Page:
Each original film or series has an impact on the attractiveness of destinations. The difference here is that the platform knows its users' thanks to a set of profiles and algorithms. This mastery of content leads to many questions: in the same way as algorithms that lock users into personalization, will the construction of series repeat models on unique and spectacular destinations, or, on the contrary, will it surprise by identifying new cinematographic landscape perspectives? Taking into account past experiences, will series producers accompany the identified destinations to apprehend the massive arrival of visitors to the destinations? Will the knowledge of users' habits and behaviors lock production around desires, trends, and contrary to the promise initiated by platforms, limit the renewal and creativity of content?


The platforms are new operators for the distribution of film and television content. As such, they have a definite influence on the attractiveness of destinations. Based on the impact of enhanced film tourism in Beeton's publications, we assume that the impact of these production and distribution platforms will allow (new) destinations to emerge. Also, the knowledge of operators about content consumption can have a definite influence on future productions. We identify here an evolution in the field of film-induced tourism that would make it possible to apprehend the success of specific destinations for relative management of their attractiveness, their development in tourism, and avoid phenomena of overtourism linked to a too low loading capacity of spaces in the choice of valued territories. The major challenge lies in the possibility of continuing to transport travelers from the film to reality without impacting the natural and cultural qualities of the real space.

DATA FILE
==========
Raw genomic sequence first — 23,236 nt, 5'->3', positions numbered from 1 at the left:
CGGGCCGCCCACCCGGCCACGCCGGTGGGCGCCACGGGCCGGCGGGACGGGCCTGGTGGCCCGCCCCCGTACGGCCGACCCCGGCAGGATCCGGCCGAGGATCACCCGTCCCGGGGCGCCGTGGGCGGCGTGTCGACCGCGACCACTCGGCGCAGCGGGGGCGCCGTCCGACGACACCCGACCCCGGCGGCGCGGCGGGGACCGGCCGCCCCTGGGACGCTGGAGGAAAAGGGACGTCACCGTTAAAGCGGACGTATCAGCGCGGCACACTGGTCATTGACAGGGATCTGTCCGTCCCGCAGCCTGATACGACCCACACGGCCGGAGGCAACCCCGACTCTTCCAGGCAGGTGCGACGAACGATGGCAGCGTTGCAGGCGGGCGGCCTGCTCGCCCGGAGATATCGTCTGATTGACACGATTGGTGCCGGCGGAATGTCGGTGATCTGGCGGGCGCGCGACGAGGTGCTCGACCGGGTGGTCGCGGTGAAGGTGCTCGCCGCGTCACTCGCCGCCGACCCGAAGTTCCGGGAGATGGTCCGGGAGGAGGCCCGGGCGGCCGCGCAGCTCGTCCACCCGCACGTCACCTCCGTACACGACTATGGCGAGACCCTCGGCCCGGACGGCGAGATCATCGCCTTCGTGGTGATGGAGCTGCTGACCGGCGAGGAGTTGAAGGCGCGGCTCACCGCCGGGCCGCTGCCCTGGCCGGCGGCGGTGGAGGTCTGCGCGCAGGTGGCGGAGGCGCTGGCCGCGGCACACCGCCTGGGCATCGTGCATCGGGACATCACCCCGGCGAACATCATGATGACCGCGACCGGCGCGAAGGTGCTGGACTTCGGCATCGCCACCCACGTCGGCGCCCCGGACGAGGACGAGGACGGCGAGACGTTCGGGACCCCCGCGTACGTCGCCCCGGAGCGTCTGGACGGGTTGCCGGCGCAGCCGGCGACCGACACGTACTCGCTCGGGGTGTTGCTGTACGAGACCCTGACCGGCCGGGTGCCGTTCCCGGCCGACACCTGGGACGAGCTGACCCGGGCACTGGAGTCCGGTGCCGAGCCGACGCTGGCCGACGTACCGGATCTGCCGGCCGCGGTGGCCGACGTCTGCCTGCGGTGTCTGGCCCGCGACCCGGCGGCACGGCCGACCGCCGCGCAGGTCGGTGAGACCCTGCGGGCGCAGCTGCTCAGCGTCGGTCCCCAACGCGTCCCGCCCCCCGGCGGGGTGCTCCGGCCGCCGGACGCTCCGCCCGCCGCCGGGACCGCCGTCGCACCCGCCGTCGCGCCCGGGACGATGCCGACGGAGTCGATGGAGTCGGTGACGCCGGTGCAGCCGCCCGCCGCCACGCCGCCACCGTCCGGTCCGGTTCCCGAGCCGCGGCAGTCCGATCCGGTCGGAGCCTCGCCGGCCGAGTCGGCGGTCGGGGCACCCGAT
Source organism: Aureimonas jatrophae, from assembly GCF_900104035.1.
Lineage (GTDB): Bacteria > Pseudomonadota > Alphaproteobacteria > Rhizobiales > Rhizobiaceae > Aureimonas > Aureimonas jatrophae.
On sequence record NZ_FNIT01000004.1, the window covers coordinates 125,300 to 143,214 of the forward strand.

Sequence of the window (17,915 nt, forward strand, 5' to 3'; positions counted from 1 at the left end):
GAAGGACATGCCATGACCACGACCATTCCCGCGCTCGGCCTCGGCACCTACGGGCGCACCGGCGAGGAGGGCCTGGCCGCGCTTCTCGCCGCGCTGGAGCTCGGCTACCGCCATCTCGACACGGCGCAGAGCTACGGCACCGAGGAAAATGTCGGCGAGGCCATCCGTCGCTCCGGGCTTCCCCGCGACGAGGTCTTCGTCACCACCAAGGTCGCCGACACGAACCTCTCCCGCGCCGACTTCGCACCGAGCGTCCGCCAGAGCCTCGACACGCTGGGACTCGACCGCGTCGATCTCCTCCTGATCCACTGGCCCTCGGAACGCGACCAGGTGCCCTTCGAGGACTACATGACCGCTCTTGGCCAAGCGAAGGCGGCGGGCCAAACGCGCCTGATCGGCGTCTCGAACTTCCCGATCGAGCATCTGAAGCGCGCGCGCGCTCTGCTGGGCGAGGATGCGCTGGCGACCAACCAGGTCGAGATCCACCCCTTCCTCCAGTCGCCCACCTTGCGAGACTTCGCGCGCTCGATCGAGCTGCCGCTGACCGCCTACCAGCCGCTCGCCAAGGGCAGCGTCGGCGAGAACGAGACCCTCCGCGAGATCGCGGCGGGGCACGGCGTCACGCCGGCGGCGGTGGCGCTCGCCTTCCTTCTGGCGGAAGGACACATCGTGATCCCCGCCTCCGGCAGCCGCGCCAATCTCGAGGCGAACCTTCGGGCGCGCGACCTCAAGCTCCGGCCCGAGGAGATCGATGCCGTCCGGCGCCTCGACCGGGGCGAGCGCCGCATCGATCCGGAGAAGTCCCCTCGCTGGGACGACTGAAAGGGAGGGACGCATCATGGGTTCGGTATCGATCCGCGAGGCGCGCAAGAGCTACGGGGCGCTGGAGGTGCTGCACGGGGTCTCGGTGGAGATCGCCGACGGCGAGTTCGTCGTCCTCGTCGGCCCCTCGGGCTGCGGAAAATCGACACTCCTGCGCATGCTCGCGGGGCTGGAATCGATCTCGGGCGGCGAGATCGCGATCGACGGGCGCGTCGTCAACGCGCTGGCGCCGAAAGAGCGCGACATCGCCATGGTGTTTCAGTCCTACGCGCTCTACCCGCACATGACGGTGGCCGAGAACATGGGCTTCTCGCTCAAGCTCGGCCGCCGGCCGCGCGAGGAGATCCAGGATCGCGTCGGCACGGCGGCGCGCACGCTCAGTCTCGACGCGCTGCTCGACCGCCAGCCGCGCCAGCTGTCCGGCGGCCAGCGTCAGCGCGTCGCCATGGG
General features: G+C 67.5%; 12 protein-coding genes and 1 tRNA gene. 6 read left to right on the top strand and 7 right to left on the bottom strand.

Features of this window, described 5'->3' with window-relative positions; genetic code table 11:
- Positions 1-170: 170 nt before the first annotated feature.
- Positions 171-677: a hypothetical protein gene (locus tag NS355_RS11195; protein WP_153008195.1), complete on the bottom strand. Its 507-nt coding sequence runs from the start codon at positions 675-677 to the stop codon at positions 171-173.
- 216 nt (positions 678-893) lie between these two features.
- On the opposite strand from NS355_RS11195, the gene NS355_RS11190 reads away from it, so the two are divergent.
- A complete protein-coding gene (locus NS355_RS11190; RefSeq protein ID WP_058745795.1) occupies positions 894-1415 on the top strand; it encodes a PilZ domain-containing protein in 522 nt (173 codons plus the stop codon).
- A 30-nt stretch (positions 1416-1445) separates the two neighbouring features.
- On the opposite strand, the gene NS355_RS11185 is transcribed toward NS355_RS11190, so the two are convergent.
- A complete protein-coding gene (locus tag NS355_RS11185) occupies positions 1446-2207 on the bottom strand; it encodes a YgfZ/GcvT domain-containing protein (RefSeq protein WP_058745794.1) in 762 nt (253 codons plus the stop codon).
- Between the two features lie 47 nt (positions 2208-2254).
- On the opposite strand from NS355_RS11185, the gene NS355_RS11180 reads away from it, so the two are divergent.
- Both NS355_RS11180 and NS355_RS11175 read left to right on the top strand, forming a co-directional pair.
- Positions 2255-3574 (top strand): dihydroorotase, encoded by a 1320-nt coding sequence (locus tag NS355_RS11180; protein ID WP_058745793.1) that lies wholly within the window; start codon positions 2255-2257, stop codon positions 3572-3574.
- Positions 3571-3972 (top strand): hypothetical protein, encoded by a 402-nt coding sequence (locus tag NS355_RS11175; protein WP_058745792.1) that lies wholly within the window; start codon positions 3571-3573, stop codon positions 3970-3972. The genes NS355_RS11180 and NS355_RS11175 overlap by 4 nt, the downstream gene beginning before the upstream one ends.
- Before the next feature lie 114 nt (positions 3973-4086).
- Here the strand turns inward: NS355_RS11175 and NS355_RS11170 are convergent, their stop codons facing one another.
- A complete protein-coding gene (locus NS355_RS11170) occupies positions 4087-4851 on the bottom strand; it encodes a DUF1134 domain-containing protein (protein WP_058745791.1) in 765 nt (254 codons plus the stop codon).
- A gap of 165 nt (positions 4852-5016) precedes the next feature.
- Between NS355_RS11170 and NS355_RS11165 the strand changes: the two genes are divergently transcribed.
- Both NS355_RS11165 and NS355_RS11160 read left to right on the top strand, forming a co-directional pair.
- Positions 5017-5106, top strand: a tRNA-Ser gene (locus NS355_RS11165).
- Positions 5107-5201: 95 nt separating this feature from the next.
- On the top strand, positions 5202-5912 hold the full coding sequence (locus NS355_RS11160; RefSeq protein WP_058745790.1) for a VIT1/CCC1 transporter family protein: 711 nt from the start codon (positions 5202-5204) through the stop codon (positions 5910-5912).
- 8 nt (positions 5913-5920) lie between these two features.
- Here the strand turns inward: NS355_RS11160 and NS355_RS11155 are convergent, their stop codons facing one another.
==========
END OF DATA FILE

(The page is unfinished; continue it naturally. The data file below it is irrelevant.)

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Corresponding author

Cyril Blanchet can be contacted at:

About the authors

Cyril Blanchet is based at the Université Gustave Eiffel, Champs-sur-Marne, France.

Nathalie Fabry is based at the Université Gustave Eiffel, Champs-sur-Marne, France.